Advantages: Posttranslational modifications; properly folded protein; product is secreted; fairly high expression levels; expresses within
about four weeks; baculoviruses are harmless to humans.
Disadvantages: Minimal regulatory track record and short history of use; slow growth, expensive media; baculovirus infection is an extra
step in the process; contain immunogenic host cell proteins; some incorrect glycosylation; mammalian viruses can infect the
cells in warm culture.
Products made by insect cells. BEVS insect cell expression is the least frequently used expression system for fermentation or cell culture in the biopharmaceutical
industry. It is a relatively new technology that some companies are beginning to put into use. Those include Pfizer, Wyeth-Ayerst,
Bayer, and Human Genome Sciences, which is working to remove certain genes from the 100 or so that make up the baculovirus
genome in hopes of easing purification of insect-cell sourced products.
Novavax is using insect cell culture to produce virus-like particles (the protein shells of viruses without the genetic material
inside) for use as vaccines, therapeutics, and in diagnostics, viral structure crystallography, and viral drug-delivery systems.
Advantages: Usually fold proteins correctly; usually make correct posttranslational modifications; can secrete protein; good regulatory
track record; only choice (except for transgenics) for the largest, most complicated proteins.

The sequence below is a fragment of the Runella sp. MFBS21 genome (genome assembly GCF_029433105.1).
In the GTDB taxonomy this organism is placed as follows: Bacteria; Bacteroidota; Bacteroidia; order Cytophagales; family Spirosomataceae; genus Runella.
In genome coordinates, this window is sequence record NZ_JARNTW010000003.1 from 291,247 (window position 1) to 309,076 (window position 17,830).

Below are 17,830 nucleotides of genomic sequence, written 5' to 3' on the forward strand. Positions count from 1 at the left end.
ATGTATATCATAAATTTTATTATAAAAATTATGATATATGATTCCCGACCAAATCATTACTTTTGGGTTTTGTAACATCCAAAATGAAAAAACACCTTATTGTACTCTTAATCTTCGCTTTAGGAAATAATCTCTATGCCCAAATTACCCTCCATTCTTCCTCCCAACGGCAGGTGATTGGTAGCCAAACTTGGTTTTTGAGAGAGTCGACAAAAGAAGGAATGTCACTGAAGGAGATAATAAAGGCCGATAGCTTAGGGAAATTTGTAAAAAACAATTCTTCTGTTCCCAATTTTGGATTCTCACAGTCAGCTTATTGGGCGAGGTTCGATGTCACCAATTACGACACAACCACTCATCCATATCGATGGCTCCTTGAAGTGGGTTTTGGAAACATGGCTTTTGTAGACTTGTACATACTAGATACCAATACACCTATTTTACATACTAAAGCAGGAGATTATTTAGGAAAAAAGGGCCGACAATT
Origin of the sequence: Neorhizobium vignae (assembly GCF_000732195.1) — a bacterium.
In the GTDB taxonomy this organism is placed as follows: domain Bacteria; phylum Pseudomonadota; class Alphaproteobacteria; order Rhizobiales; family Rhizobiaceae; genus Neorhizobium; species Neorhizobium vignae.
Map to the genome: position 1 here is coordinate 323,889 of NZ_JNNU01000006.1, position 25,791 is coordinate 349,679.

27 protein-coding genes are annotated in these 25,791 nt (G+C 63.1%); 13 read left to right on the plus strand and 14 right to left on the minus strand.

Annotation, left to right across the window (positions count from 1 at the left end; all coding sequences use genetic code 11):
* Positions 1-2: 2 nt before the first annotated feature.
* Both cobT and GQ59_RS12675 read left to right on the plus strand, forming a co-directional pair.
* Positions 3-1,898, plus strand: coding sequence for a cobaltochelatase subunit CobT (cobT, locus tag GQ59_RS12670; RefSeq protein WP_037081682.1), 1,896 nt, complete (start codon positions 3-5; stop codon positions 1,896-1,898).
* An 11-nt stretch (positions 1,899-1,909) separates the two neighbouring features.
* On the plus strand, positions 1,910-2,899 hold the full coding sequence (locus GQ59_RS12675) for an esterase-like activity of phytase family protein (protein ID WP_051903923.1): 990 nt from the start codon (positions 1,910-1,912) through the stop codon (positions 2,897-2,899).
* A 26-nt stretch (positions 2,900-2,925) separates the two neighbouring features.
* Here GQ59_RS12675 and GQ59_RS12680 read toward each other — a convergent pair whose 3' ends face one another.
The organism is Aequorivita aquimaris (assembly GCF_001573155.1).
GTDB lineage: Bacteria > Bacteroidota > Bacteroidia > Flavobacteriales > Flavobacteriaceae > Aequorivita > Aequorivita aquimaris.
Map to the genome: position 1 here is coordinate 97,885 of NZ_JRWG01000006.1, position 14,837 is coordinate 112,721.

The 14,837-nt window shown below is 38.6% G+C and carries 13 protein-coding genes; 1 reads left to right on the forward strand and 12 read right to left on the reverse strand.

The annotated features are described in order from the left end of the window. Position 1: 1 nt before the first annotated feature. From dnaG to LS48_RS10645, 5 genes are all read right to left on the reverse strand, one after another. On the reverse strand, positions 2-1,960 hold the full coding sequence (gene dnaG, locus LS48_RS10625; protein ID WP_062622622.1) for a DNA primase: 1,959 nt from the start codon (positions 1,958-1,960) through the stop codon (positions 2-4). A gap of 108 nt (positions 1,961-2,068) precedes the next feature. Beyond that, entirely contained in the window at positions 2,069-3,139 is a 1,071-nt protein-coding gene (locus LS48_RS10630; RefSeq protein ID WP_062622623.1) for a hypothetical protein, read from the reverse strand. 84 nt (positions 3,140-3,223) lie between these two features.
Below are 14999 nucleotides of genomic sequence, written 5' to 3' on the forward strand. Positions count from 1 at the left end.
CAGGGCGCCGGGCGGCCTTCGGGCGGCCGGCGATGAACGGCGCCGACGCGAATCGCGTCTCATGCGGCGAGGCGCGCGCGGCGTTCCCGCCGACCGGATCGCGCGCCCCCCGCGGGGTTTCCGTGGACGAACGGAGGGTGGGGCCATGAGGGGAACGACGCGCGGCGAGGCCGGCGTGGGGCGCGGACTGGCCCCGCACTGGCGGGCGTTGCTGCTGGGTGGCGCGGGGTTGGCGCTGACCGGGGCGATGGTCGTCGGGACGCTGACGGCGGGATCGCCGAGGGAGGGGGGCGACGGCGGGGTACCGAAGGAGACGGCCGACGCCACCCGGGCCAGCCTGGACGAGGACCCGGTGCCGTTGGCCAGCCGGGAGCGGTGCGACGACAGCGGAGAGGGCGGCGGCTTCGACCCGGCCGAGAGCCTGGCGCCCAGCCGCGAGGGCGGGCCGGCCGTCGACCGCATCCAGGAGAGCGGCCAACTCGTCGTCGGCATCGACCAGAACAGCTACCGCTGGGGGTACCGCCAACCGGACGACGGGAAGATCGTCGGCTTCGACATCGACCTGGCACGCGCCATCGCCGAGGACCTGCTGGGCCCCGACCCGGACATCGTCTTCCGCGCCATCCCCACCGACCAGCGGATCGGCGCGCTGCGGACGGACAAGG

Disadvantages: Expensive media; slow growth; may contain allergens and contaminants from bovine sources; require extensive characterization
(many adventitious agents are harmful to humans and mammalian cells alike); complicated purification; expensive, $500–5,000/gram
of final product.
Products made by mammalian cell culture. Mammalian cell lines and hybridomas usually can be counted on to fold human proteins properly and to perform the correct posttranslational
modifications that make proteins work. As an expression system used by the biopharmaceutical industry, mammalian cell culture
is second only to bacterial cell culture in frequency of use. The first drug to be produced commercially by mammalian cell
culture was tissue plasminogen activator (tPA), used to dissolve blood clots. Another recombinant protein produced by mammalian
cells is a glycoprotein called factor VIII, which induces blood clotting. Hemophiliacs used to be treated with factor VIII
purified from human blood, which led to the infection of thousands of people with HIV. Now the protein comes from a much safer
source: genetically engineered CHO cells.
The molecular weight of tPA is about 70,000 daltons, and factor VIII is much larger, almost a million! So are some of the
monoclonal antibodies (like Genentech's Herceptin and Ortho Biotech's OKT-3) being produced by hybridoma cells in culture.
These are all complex proteins that can be produced only by the cells of higher animals. Genentech's CHO facility in Vacaville,
CA, can produce over 1,000 kg of MAb per year in fermentors totaling about 150,000 liters of capacity. That's considered one
of the most efficient mammalian cell culture facilities in the world.
Advantages: Capable of complex protein processing and of very large proteins; very high expression levels; correctly fold proteins; easy
scaleup; low-cost production ($20–50/gram of final product).
Disadvantages: Little regulatory experience; unknown potential for viral contamination; variable expression levels; long time scales; unanswered
purification questions; continuous production complicates definition of batches and lots; questions regarding observance of
cGMPs on the farm; unresolved public image problems.